Anyway, The Journal of the American Diabetes Association says that the bidding program is doing much more harm than good. (Source – Abstract. Source – Full Text [requires log in] / Other Links Here.) And really, hospital stays are typically more expensive than test strips, so I’m not sure what Medicare is actually saving. Based on these findings by ADA, PWDs are calling for a halt on the bidding program since it failed to meet standards in its test areas. In July, the program will roll out to more states and effect more Medicare patients with diabetes.

It’s already hard enough just to get my insulin pump supplies from Medtronic as a 30-something female with private insurance through her employer. Since Medicare’s coverage and ideas can trickle down into the private sector, what’s stopping my private insurance from implementing the same sort of game of health care roulette?

I have a fairly diverse readership since I cover a litany of topics. (I know, all you capsule wardrobe followers are like, what gives, woman?!) But I ask, please, hear my pint-sized voice just this once and help me take action. After all, this was, and is, still technically a blog about my life with diabetes. My very long life with diabetes.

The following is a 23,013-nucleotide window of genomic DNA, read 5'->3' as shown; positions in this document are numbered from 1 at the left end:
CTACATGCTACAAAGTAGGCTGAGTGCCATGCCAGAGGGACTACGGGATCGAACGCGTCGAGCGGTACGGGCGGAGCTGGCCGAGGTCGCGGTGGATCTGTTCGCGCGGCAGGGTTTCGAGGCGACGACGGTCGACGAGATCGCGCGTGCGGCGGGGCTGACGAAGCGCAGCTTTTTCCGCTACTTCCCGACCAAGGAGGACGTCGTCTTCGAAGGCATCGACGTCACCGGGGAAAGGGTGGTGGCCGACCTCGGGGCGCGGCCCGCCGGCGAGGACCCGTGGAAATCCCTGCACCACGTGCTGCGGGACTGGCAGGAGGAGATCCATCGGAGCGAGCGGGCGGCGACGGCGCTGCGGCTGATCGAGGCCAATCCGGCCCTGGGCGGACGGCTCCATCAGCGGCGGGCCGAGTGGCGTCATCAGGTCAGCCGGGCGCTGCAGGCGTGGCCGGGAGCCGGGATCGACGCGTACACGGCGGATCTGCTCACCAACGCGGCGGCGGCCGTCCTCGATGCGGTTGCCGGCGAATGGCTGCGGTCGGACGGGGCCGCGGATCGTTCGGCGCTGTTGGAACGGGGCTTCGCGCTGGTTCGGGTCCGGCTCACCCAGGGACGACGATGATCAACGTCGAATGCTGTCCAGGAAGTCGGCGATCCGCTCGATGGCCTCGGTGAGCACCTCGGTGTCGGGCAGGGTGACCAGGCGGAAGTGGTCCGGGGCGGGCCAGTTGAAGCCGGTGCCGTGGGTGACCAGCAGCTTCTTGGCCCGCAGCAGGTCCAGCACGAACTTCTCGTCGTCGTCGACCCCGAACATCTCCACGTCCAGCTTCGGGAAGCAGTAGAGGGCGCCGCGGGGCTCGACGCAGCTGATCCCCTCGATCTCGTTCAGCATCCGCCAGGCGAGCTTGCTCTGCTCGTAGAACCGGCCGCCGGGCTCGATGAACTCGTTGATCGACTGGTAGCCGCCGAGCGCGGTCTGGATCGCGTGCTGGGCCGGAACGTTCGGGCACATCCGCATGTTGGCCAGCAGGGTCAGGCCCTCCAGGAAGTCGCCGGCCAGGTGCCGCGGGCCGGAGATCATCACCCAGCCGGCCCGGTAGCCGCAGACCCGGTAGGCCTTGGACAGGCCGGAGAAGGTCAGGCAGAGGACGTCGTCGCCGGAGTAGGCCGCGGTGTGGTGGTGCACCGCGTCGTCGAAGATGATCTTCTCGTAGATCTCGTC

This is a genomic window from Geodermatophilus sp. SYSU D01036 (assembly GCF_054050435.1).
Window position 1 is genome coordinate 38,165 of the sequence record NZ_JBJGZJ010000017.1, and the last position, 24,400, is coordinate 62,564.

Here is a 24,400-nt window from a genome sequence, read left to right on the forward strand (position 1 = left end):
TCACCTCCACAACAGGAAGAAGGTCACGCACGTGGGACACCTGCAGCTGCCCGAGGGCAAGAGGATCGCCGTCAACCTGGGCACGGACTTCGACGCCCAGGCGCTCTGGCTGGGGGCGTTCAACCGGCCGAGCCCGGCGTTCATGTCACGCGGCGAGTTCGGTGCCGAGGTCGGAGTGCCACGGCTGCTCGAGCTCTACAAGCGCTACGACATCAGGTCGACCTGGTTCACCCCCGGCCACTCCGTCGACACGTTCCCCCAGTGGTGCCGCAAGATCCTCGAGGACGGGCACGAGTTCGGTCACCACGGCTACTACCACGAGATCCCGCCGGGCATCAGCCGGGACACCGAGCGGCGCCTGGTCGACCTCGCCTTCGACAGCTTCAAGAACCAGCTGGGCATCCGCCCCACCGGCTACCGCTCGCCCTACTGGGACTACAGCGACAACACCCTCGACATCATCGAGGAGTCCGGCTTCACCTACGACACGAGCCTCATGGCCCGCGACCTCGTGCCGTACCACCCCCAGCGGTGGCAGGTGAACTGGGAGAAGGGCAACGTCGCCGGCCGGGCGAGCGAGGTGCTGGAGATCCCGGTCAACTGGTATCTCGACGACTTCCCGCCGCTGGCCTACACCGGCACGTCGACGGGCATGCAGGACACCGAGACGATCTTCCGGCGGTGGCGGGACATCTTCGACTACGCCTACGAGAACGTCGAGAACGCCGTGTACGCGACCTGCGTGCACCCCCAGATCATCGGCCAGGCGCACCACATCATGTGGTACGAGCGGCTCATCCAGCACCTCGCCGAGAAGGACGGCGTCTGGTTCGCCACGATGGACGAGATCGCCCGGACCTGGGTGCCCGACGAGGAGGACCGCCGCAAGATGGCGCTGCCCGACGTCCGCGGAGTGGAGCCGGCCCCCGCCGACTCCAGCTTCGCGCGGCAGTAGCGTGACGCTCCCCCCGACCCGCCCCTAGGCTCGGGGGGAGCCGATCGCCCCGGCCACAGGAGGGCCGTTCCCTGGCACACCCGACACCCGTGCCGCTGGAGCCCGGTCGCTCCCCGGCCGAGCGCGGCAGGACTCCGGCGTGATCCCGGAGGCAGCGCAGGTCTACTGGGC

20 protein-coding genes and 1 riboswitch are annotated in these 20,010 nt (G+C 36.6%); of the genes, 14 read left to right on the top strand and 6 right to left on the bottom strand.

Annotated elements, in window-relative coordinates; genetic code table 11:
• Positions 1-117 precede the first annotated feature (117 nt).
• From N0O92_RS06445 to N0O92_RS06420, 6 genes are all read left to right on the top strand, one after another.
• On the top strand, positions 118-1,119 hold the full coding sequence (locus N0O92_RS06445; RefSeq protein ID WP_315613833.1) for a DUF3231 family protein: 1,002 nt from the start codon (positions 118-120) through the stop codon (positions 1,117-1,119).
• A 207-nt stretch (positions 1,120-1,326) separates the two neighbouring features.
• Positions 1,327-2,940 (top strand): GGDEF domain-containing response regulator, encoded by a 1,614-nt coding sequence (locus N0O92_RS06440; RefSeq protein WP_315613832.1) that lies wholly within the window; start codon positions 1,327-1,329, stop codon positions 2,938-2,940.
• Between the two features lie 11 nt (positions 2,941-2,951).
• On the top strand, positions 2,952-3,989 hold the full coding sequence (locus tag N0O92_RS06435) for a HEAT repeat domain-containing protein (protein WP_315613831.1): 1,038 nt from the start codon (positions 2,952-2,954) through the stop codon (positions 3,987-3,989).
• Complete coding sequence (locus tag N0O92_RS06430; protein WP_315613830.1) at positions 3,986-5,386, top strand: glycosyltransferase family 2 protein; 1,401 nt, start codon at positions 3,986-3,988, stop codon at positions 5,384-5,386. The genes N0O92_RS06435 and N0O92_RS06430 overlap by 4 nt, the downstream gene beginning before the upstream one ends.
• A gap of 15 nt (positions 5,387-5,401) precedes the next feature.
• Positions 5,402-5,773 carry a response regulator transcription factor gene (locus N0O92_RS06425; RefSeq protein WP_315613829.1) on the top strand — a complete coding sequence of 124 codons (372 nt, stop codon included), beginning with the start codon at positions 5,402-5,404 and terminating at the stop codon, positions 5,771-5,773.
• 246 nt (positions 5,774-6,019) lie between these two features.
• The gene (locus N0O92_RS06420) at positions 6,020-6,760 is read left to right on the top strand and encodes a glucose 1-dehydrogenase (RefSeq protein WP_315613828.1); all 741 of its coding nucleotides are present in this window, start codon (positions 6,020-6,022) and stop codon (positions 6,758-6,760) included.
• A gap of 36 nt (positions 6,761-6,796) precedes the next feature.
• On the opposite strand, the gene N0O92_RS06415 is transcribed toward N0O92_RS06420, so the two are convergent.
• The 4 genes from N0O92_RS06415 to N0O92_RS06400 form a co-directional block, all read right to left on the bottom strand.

DPAC (Diabetes Patient Advocacy Coalition) has made it SUPER simple to write to your legislators. Visit this clicky link to fill out one quick form about where you live and it generates letters to  your Senator, Assemblyperson, and local representative and send it all for you! OMG this is so simple. And I hate writing letters like this. The more voices your reps hear, the better.

Oh, maybe I should have posted this sooner, but, DPAC has a nifty infographic you can share/read/whatever. Consider this the reward for reading through this.

DPAC Infographic (PRNewsFoto/Diabetes Patient Advocacy Coal..)

DPAC Infographic (PRNewsFoto/Diabetes Patient Advocacy Coal..)


GirlyGoGarter Review

This post has been sitting in Draft purgatory for almost a month. I should probably get on this.

GirlyGoGarter in Nude

First things, first. This is a review of the GirlyGoGarter. I wasn’t asked to do one in exchange for goods or services. I simply just wanted to share my experiences with it and how it worked for me. You don’t even get affiliate links in this one. Just enjoy.

So as an insulin pumper, I hate wearing dresses, skirts, and things without pockets. I’ve probably ranted about the lack of pockets in women’s fashion in previous blog posts. It makes ballroom dance costuming rather challenging, but I somehow make it work. The point is, a lot of fashion trends and styles tend to be avoided because I have this object tethered to me 24/7.